The School of Essential Ingredients

The School of Essential Ingredients  *****  by Erica Bauermeister

  

I’m joining Jain with my edible book review at Food for Thought, where pages from your book magically mix with the kitchen and your camera~

  

  My favorite quote from the book:

“It’s not always easy to slow our lives down. But just in case we need a little help, we have a natural opportunity, three times a day, to relearn the lesson.”

 

“The School” is a cooking class that meets one Monday a month in restaurant run by Lillian. Lillian, herself, discovered at a young age that with a few “essential ingredients” in cooking, you can reconnect people to themselves, others and their past.

 The story revolves around eight students as they gather once a month for class…each lacking an ingredient in their lives. Lillian guides each student, and serves as a catalyst in their discovery.

 

 

 

 

 

 

 

 So much beautiful food imagery as the class prepares fresh crab, wedding cake, a Thanksgiving menu, pasta with red sauce, tortillas, fondue… each participant taking away from the class Lillian’s food knowledge and wisdom:

“If you think about it, every time we prepare food we interrupt a life cycle.  We pull up a carrot or kill a crab– or maybe just stop the mold that’s growing on a wedge of cheese. We make meals with those ingredients and in doing so we give life to something else. It’s a basic equation, and if we pretend it doesn’t exist, we’re likely to miss the other important lesson, which is to give respect to both sides of the equation.”

 

Lillian:

“The name for cocoa is theobroma, which means ‘food of the gods’.  I know that chocolate is meant for us, however, because the melting point for good chocolate just happens to be the temperature within your very human mouth.”

A favorite passage from the book that is timely with Valentine’s Day around the corner:

“Our skin has been hibernating in layers of clothes for months; we are accustomed to gray. We can start to think that this is how it always will be. And then, there’s Valentine’s Day. A day to look in your lover’s eyes and see color. To eat something that plays with your taste buds and to remember romance.  But here’s the thing. If you live in your senses, slowly, with attention, if you use your eyes and fingertips and your taste buds, then romance is something you’ll never need a greeting card to make you remember.”

 

Lillian:

“I like the idea of taking the first asparagus of the year, picked right that day, and putting it in a warm, creamy risotto. It celebrates both seasons and takes you from one to the next in just a few bites.”

 With the promise of Spring on the horizon, I made Ina Garten’s Spring Green Risotto.

Recipe Here.

 

I HIGHLY recommend this book. It’s a quick read, yet in going back through for pictures and quotes, some passages took a new significance. Here’s hoping you’ll come away with your own Essential Ingredients

  7 comments for “The School of Essential Ingredients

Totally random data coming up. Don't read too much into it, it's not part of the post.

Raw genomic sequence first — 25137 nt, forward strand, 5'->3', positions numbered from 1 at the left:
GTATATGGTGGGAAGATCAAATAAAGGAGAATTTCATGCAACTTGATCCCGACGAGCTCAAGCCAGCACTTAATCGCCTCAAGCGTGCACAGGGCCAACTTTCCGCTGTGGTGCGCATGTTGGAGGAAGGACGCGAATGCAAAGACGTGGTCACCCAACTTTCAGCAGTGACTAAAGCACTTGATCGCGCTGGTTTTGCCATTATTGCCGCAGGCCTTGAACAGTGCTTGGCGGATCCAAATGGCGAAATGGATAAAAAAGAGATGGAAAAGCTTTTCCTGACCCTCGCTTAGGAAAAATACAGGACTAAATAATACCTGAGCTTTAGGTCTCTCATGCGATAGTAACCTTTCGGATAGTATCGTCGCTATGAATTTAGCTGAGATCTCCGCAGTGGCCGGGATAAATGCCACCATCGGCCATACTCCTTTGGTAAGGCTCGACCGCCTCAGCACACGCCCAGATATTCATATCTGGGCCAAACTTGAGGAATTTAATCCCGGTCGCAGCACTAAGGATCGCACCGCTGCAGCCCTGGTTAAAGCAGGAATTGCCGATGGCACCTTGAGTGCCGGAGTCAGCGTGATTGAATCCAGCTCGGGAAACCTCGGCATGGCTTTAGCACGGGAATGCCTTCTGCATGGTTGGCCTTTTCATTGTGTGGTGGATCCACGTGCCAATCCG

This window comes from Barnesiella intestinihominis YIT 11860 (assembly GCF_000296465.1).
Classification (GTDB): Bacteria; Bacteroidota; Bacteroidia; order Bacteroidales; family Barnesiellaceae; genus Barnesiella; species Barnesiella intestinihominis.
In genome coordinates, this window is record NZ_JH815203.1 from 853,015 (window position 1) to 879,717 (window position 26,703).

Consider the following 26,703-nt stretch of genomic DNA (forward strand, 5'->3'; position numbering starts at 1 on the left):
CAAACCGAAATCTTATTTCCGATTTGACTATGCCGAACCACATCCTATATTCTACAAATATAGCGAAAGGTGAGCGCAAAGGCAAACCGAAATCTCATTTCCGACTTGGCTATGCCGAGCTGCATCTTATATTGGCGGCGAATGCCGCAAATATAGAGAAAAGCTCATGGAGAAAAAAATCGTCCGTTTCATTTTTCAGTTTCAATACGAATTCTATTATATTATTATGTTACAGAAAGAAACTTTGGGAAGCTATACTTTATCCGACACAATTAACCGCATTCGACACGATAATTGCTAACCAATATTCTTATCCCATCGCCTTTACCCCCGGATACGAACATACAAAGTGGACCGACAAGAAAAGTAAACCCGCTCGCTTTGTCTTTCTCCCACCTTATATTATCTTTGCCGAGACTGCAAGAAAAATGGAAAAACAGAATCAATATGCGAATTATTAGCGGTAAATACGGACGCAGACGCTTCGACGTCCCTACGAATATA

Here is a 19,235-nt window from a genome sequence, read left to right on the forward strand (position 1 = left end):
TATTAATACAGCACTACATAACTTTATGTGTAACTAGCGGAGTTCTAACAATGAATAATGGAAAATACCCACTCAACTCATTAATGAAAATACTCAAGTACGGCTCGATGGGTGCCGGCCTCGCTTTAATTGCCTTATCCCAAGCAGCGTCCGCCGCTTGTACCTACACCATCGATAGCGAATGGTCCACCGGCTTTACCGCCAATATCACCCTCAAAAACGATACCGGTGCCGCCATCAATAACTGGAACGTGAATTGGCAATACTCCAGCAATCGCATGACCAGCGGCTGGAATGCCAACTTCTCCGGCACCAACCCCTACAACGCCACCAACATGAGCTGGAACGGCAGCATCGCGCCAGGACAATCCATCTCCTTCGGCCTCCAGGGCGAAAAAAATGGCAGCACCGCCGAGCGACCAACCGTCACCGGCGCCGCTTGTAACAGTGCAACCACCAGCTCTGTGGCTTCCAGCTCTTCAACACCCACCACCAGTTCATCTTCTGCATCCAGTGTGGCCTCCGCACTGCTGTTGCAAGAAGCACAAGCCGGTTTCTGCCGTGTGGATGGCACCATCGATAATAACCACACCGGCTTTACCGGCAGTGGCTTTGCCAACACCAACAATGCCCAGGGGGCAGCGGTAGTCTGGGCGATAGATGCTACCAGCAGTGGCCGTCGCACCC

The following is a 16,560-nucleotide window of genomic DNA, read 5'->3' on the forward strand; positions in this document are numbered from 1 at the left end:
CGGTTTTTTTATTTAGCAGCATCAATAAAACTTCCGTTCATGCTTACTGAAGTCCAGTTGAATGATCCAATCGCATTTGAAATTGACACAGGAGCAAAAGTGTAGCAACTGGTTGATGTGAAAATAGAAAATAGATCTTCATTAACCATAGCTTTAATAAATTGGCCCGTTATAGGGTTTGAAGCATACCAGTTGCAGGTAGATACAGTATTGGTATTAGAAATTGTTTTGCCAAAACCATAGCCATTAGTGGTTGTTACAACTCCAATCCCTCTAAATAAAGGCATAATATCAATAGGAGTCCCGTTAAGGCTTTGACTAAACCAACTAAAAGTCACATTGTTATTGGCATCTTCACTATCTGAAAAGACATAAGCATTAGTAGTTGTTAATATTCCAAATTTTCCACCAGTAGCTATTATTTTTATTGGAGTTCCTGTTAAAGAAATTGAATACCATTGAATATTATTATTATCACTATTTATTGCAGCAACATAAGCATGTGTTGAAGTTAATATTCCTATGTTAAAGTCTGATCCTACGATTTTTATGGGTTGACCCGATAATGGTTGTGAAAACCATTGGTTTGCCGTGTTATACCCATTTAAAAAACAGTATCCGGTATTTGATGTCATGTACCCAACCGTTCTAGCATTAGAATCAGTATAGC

1. January 30, 2010 at 4:40 am

    oh … my … gosh… you did such a gorgeous job on this book! i read this too and your imagery is beyond beautiful! i love love love your style! when i get excited i want to move and read quick, i forced myself to just stop, and take in all your fantastic details… omg, you do details DELISH! the pasta pics are so gorgeous, well, everyone of them are, true art, really! just a gorgeous post form top to bottom! i don’t have to ask you if you are having fun, you pics say it all!

    thank you so much for sharing, i am just thrilled with you exceptionally tasty post!

  2. January 30, 2010 at 4:43 am

    I am definitely getting this book for my husband for his Valentine’s Day gift. I love the quotes of this book! Thank you for sharing this wonderful review!

  3. January 30, 2010 at 2:46 pm

    Oh! Oh! Oh my goodness….such wonderfully colorful & mouth watering flavors represented here! You did a fantastic job of pulling out the best of the book. It really sounds like a winner & I’m putting it on my list.

    I had heard the definition of chocolate before but not the tidbit of info about the temp. inside our mouths. Makes perfect sense to me! ~heading to the kitchen for some right now~

    Delightful photos & wonderful post, Mary! This was my fist visit to your blog but I’ll certainly be back for more.

  4. January 30, 2010 at 10:56 pm

    What lovely photographs! I particularly like the ones that combine words on the page with an ingredient that goes with it — and the way you play off the colors in the cover with the objects surrounding it. What a fun idea!

  5. January 31, 2010 at 7:32 pm

    What beautiful pictures! This book sounds really good and I think I’ll have to add it to my wish list. Oh, and I told my hubby the name of your blog and he loves it! We have a smallish boat for now that we tool around the local waters in, but he’d like to get a bigger boat someday so we could stay overnight on it and take trips on it.

  6. January 31, 2010 at 10:05 pm

    Your description makes me want to read this book and I think your photos are beautiful. Thanks for teling us about it.
    Rhondi

  7. February 6, 2010 at 4:37 am

    Just got this book in the last Amazon order. Almost wish that we were getting that horrible snowstorm so I would have an excuse to hunker down and dig into the story…That risotto is making my mouth water!

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